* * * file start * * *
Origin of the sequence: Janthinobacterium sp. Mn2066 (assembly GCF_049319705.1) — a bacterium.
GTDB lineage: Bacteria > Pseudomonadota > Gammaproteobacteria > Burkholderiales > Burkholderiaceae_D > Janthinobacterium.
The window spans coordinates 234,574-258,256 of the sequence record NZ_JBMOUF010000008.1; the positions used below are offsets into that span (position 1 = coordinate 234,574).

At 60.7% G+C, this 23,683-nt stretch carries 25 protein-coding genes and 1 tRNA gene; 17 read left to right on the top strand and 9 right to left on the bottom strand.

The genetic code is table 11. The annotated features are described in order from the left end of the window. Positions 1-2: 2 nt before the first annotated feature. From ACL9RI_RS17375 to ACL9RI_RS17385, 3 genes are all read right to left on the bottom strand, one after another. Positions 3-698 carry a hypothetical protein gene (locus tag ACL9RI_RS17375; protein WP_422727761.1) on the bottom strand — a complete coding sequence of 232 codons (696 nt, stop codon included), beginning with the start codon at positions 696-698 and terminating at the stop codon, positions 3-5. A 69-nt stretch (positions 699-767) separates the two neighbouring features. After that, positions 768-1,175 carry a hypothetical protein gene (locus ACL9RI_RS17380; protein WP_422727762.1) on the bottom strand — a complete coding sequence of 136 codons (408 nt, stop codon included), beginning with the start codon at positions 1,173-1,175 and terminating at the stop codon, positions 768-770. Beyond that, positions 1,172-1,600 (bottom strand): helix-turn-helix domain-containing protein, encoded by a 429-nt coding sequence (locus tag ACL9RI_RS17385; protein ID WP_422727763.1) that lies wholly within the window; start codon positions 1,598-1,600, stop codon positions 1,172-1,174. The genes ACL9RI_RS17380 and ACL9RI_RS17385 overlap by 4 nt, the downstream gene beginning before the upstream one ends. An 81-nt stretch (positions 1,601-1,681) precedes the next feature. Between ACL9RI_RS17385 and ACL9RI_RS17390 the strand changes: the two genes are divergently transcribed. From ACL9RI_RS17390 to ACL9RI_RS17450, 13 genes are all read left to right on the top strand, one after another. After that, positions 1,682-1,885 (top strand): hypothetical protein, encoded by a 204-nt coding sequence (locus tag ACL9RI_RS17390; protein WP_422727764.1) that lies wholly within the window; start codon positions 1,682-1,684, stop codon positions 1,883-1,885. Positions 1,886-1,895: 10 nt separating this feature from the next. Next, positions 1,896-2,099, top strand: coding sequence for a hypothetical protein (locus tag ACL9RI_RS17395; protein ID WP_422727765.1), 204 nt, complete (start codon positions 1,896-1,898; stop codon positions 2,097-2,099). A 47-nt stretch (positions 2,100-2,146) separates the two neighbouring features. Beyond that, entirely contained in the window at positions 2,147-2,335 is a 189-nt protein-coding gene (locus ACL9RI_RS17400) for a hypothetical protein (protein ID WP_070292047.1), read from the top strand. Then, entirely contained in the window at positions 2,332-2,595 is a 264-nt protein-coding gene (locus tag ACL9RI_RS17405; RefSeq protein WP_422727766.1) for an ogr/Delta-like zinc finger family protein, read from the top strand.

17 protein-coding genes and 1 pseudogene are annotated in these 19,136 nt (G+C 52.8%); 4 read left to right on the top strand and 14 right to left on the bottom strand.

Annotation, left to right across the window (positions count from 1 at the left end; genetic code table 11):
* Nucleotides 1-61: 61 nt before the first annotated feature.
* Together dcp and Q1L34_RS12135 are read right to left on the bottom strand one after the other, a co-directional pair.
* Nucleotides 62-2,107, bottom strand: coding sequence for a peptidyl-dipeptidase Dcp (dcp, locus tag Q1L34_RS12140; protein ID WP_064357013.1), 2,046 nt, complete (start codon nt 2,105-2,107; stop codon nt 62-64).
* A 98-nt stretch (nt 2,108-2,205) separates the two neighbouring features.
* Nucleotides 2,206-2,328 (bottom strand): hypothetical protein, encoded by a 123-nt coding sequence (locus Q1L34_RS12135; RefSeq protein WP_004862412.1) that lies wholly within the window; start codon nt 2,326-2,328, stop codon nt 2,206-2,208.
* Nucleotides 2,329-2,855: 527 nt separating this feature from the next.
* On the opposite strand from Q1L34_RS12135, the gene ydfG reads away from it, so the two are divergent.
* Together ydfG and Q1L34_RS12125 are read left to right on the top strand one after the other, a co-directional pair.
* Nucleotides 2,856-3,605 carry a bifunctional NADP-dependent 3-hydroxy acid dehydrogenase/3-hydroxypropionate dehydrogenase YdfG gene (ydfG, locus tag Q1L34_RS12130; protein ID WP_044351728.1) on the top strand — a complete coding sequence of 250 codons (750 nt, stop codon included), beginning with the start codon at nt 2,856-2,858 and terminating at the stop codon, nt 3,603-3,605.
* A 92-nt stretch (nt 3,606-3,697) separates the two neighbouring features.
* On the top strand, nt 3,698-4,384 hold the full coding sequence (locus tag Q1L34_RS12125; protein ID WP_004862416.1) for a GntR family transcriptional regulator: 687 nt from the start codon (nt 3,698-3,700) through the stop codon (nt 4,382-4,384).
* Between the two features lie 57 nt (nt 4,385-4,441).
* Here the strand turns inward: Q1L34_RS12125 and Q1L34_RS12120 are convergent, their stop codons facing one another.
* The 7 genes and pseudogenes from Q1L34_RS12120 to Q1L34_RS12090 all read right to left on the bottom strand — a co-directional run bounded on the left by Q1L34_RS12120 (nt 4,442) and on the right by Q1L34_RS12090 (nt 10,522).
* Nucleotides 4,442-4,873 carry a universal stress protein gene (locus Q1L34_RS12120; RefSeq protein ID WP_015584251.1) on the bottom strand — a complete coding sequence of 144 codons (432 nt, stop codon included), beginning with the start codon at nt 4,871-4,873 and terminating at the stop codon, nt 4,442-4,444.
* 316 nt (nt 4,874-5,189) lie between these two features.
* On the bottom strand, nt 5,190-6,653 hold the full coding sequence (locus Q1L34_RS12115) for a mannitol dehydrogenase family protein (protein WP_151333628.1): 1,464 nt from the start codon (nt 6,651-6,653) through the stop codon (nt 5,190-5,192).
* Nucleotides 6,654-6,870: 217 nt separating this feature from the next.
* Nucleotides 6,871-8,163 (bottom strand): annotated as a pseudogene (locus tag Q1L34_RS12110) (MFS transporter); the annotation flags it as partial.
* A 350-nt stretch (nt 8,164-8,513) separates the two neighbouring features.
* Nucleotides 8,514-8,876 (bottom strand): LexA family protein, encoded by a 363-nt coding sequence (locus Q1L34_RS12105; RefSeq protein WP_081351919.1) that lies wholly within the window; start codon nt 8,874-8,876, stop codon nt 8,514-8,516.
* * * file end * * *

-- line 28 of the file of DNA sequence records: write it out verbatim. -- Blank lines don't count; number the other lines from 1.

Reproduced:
* Nucleotides 8,514-8,876 (bottom strand): LexA family protein, encoded by a 363-nt coding sequence (locus Q1L34_RS12105; RefSeq protein WP_081351919.1) that lies wholly within the window; start codon nt 8,874-8,876, stop codon nt 8,514-8,516.